Silver hallmarks are an invaluable aid to collectors and dealers for identifying the date & maker of antique silver, and indeed any piece of silver made in England.
Hallmarks on silver were first introduced in the UK in 1300 as a method of proving that the silver object contained the correct amount of silver, since pure silver is a very soft metal and consequently any object made from silver requires some base metal to be added to it to strengthen it.
In these early days it was not uncommon for silver objects to be melted down and converted into coinage, and so it was imperative that the silver used was of a sufficient grade, especially with continental silver containing a much lower percentage of silver.
Silver Hallmarks were the answer to this problem.
Any piece of silver had to be officially approved to be of a high enough silver content, and would be given it’s hallmark only when this was the case.
As a consequence the hallmark became a standard of quality and assurance, and the presence of a hallmark on a silver object was an official seal of approval.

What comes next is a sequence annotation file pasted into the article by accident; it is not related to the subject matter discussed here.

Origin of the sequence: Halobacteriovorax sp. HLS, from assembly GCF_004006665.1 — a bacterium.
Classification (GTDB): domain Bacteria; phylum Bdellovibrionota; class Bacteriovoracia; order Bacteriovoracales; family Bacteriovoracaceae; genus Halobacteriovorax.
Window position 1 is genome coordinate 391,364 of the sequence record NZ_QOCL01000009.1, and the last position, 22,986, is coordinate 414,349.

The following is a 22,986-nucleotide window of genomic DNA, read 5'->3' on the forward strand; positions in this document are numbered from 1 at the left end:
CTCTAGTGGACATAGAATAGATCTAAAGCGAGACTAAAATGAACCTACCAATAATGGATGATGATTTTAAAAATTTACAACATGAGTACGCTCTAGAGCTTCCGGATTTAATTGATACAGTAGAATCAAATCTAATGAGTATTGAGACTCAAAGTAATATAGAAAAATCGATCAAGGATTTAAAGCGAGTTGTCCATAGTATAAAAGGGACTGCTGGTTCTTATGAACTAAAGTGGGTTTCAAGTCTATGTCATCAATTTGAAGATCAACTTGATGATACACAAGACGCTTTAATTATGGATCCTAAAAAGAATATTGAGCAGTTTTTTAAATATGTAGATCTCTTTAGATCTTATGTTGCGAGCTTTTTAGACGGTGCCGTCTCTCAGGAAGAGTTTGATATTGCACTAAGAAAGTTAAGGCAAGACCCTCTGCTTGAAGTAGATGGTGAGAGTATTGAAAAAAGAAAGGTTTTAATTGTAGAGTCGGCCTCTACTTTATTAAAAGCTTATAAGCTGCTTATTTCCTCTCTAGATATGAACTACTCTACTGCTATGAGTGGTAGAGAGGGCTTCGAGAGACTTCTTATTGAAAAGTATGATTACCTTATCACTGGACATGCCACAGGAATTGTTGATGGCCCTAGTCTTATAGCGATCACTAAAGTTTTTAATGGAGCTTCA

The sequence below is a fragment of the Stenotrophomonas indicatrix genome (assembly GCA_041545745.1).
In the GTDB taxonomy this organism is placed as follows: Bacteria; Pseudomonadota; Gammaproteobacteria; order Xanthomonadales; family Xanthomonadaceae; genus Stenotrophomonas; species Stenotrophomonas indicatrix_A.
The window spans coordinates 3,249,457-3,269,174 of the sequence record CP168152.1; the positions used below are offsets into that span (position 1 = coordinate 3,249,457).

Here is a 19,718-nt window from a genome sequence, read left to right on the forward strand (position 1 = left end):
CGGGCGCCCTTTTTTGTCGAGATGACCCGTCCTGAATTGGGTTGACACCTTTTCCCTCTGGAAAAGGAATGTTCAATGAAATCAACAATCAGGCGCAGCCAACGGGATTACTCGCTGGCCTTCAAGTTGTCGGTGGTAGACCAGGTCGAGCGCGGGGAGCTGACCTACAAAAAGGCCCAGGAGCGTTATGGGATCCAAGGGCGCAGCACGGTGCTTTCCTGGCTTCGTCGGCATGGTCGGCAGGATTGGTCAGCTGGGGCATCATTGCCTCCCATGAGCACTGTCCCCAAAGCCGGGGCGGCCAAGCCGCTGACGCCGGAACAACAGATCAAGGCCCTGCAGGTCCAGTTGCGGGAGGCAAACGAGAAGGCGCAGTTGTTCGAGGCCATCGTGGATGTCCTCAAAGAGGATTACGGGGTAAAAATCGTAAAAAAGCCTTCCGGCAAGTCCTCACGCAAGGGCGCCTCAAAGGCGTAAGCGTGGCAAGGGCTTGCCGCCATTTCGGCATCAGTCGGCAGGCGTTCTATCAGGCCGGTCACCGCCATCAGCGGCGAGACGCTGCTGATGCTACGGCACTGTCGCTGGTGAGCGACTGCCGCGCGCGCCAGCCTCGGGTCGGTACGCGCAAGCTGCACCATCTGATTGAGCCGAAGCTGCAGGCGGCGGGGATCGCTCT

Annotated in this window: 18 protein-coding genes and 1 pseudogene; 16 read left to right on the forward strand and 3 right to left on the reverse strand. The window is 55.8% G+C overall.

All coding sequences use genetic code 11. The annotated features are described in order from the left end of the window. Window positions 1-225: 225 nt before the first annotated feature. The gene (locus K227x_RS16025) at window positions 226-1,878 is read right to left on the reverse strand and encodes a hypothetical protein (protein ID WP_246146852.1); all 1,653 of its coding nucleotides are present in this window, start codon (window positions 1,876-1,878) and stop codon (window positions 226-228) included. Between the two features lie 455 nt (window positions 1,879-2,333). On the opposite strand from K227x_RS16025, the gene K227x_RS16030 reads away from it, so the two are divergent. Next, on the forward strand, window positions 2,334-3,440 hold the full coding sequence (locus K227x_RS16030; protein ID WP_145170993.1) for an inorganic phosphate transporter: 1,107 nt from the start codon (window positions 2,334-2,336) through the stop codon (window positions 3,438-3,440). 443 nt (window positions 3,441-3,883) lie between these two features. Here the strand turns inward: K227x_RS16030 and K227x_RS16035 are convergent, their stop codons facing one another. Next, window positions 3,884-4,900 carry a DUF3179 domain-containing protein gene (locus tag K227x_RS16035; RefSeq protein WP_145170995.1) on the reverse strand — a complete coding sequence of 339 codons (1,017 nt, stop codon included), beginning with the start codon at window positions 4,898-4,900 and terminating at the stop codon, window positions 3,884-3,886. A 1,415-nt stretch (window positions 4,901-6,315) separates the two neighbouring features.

English silver, or Sterling silver is often referred to as solid silver, but it does in fact contain 7.5% copper, so it is 92.5% pure, which is why modern silver often has a .925 mark stamped into it. Continental silver is often only 80% pure.
English Silver Hallmarks evolved over time, with the eventual inclusion of the standard or sterling mark, the assay office, the year of manufacture, the maker, and sometimes an additional mark for special reasons.
All of these silver hallmarks can help in identifying exactly when and by who any piece was made, which is not only helpful to collectors of antique silver, but also offers a fascinating dimension to any old silver object that you may possess.